Fig.1 from the 1958 IBM Journal article by Hans Peter Luhn - "A Business Intelligence System"

His closing comments on the prospects for establishing a BI system were nothing if not honest:

“The system described here employs rather advanced design techniques and the question arises as to how far away such systems may be from realization…

...Perhaps the techniques which ultimately find the greatest use will bear little resemblance to those now visualized, but some form of automation will ultimately provide an effective answer to business intelligence problems.

BI takes Time to Define

The 60’s and beyond saw the popularization of the term “Decision Support Systems” (DSS) to describe pretty much anything that related to harnessing data to drive business decisions.

The 70's heralded the advent of computers and database systems that provided the infrastructure needed to collect, store, and analyze vast amounts of data, leading to what we now know as BI.

In 1989, Howard Dresner (later a Gartner analyst) came up with a definition that would start to take hold over the next decade. He proposed Business Intelligence as an umbrella term to describe: 

Concepts and methods to improve business decision making by using fact-based support systems.

The digital revolution of the late 20th century saw an intensified demand for solutions related to another AI buzz-term. Welcome to the world of Actionable Insights.

Specialized BI platforms emerged in response to this demand, empowering organizations to extract value from their data by consolidating, analyzing, and visualizing information in user-friendly formats.

Modern BI solutions enable businesses to forecast trends, identify opportunities, and mitigate risks.

Give me a C!

I'll be honest. I only used ABC in the title as I thought it was catchy. I didn't have anything relevant to say about the letter C, but if you’ve read this far, I suppose I owe you something!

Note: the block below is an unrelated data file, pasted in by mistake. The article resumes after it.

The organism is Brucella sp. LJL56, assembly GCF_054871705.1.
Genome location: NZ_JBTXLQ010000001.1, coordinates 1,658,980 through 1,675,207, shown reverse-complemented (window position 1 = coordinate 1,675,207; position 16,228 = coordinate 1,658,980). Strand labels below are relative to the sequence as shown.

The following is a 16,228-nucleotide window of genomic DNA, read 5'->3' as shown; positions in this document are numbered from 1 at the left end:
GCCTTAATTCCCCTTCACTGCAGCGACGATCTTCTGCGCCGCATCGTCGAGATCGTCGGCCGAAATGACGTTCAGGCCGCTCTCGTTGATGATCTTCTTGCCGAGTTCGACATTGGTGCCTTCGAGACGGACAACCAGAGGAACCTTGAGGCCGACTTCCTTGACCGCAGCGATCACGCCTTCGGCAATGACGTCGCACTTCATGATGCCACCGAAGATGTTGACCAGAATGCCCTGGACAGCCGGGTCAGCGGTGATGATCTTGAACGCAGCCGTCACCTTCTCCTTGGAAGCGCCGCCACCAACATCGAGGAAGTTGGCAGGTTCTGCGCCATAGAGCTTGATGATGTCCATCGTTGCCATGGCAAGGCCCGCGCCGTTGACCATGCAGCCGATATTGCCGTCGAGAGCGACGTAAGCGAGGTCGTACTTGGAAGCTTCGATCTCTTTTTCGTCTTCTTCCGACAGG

After discarding countless CI possibilities like Criminal Intent or Cote d'Ivoire, I've settled on CI - Competitive Intelligence.

Another brief origin story

It surprised me that this use of CI only emerged as a common business term some decades after the birth of AI.

In 1986, the Society of Competitive Intelligence Professionals (SCIP) was founded, marking a significant milestone in the development of Competitive Intelligence as a recognized field of study and practice.

In 2020, SCIP changed its name to the Strategic Consortium of Intelligence Professionals. I don't know why, but perhaps they too wanted to capture the full ABC of (business) Intelligence!

If you want to know more about CI you can do your own research, as they say. But for an alternative C, how about…

(Did we) CU at Orchid’s recent BI Webinar?

Our March 2024 webinar shined the light on Orchid’s own affordable Business Intelligence tool, Info-Explorer. If you missed it, or would like a refresher, you can watch the video below.

Orchid Webinar - Spotlight on Info-Explorer